I AM Present

I AM Present

Wednesday, December 9, 2009

Gold's Rush


Shellee-Kim Gold

Shellee-Kim Gold is a freelance journalist who has contributed to more than 50 publications. It was the unique South African psyche that called her home after traveling across 43 countries. One of her quests is trying to comprehend the relationships Capetonians have with themselves and each other. Shellee-Kim’s spare moments are spent rating cappuccinos and planning escapes from the city.

A couple of friends of mine from sedate Scandinavia made some telling remarks about Capetonians’ collective driving fury.

Their observation was Cape Town drivers had ‘some kind of crazy rage that began when they turned their car ignitions on and ended when they arrived at their destination’.

They’ve been here many times over the years and have had good opportunity to watch us evolve (devolve?) on the roads over the years.

Being subject to - or perpetrating - road rage in our city has become par for the course as motorists. Can you think of a driving experience when you didn’t encounter the aggression of drivers preventing you from entering a lane, tailgating, cutting you off or making obscene gestures and hooting?

This, for instance, is one of my frequent road experiences. Different man, different car, and I bet it’s yours too.
In the red Golf with tinted windows, a dressed dashboard and a naked, noisy exhaust, the male driver has just seen fit to overtake me on a double-blind mountain pass bend. Almost creating a head-on collision with an oncoming truck and uncreating himself, in the process.
Now I’m alongside him at the next set of robots. The sick puppy is sitting as smug as sin behind his wheel. Presumably because he beat me to the lights by a whole 20 seconds. Clearly, the satisfaction he feels must have been worth trading death-defying moves for.
If I had cared enough to say something, I imagine his likely response would have been a series of expletives, possibly followed by the threat of physical abuse!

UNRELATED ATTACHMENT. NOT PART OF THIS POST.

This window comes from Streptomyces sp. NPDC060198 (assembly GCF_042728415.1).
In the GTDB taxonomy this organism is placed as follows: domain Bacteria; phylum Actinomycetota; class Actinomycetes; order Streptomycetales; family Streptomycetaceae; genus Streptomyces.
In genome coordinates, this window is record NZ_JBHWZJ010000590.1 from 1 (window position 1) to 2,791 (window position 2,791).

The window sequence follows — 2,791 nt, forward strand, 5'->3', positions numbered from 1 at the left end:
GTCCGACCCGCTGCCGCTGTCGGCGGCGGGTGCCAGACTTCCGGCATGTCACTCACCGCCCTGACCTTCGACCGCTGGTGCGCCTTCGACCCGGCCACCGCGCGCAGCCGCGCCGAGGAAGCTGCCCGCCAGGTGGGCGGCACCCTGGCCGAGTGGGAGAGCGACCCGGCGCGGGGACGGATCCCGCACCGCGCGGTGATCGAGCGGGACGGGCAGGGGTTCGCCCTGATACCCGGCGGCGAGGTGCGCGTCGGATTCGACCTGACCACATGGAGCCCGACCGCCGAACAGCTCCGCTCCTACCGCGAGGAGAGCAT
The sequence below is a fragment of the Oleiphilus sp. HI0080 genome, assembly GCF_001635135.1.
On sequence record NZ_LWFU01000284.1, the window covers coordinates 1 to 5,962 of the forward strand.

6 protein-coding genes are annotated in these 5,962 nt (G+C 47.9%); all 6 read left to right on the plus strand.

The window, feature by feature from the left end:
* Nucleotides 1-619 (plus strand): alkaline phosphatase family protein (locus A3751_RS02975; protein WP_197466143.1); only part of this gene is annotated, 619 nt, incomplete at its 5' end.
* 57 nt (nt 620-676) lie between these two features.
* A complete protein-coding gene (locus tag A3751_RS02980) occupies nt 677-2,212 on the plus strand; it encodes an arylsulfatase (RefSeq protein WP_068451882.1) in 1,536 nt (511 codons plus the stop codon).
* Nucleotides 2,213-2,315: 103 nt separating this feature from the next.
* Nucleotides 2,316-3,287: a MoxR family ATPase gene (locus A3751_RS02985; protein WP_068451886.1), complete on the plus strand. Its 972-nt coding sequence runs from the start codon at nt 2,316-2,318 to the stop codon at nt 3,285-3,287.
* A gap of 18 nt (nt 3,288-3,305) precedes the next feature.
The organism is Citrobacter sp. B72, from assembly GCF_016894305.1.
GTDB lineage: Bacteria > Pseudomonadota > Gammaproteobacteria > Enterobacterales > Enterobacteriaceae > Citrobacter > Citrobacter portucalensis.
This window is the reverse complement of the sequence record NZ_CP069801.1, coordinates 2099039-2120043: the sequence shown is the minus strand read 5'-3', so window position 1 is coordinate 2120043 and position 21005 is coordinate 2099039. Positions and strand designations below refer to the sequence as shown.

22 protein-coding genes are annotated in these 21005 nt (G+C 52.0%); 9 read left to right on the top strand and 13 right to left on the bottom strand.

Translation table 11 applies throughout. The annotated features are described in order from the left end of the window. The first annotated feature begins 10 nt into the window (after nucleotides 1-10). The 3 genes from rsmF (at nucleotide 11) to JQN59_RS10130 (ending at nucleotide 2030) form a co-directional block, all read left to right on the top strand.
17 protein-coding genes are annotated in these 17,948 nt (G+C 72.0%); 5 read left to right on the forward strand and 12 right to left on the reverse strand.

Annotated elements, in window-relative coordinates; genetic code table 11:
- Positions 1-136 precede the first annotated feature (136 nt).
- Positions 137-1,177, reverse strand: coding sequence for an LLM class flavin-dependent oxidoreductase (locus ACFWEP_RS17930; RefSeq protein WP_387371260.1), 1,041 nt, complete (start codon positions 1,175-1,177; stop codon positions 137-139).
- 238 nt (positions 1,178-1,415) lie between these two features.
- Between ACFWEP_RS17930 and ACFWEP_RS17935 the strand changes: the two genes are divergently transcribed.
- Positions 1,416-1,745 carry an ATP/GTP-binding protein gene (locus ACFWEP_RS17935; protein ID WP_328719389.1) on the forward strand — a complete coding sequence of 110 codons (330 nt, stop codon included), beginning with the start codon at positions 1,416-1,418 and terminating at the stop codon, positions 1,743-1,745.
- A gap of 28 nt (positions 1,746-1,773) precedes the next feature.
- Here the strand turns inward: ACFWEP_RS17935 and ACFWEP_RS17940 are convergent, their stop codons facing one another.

Out of 10 countries surveyed, South Africa was Number One in a 2005 Synovate survey on road rage. In 2007, 50% of people experienced aggressive behaviour on the road.

We’re a country filled with Mad Maxes - the character hell bent on road revenge from the movie of the same name. Local wannabees are quick to reach for their sports bats and proceed to smash the brains out of their perceived opponents. And drivers who are the wrong-doers are the likely ones to fire the first attack.
Not unlike when you politely ask your neighbour to remove his dear doggy’s doo-doo from the lawn and you receive a torrent of abuse in response.
As John Salter, the director of Synovate said “The greatest form of defence is attack and the middle finger given by a perpetrator is the norm.”
One perpetrator who jumped a robot and was confronted by a fellow driver, phoned into a radio talk show to proudly announce he had got out and smashed the victim’s side window in response. ‘What is making us all so angry’, the host asked?
Here’s my theory. South Africans mostly express road rage from the safety of our cars. Clearly we lack the courage to do otherwise. The same courage and demonstration of our personal power needed to deal with the many ways in which we allow ourselves to be victimized elsewhere.
It may be the dog’s ceaseless barking next door that we tolerate endlessly when we really want to address it with the neighbour, but don’t due to fear. Or being made to wait in hopelessly long queues, only to be told 20 minutes later we’re in the wrong one. We’re fuming inside, but choose to adopt the ‘understanding’ response. Or when we, as customers, are delayed while civil servants/shop assistants/businesses decide their personal conversations or other work has priority over us. We’re seething within, yet choose to smile instead. Inappropriate self-censorship is everywhere.
All those layers of suppressed fury must spill over and go somewhere, TV shrink Dr Phil would probably say.
And so the unexpressed becomes expressed when we take to our lethal weapons on wheels. Playing Russian roulette on our roads is high-risk. But sadly until we give ourselves permission to speak out to the relevant person at the time and without fear, it’s obvious we’re not settling for anything else.